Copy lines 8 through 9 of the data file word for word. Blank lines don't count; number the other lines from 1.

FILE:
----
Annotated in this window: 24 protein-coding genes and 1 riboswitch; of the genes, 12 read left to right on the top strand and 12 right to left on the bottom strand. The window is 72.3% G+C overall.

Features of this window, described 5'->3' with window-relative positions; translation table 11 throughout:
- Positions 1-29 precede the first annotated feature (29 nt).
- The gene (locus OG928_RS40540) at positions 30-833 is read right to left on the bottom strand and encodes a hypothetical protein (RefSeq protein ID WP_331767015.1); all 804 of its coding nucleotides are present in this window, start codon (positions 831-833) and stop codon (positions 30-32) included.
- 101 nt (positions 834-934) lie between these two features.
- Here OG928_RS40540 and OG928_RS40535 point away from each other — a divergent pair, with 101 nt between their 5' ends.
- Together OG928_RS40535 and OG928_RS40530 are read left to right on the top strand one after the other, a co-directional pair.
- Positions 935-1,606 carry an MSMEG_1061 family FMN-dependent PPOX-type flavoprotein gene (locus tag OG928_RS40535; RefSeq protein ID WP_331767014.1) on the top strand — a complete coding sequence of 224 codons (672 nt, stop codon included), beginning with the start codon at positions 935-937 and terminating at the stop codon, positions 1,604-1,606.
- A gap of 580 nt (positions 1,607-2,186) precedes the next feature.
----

- Positions 935-1,606 carry an MSMEG_1061 family FMN-dependent PPOX-type flavoprotein gene (locus tag OG928_RS40535; RefSeq protein ID WP_331767014.1) on the top strand — a complete coding sequence of 224 codons (672 nt, stop codon included), beginning with the start codon at positions 935-937 and terminating at the stop codon, positions 1,604-1,606.
- A gap of 580 nt (positions 1,607-2,186) precedes the next feature.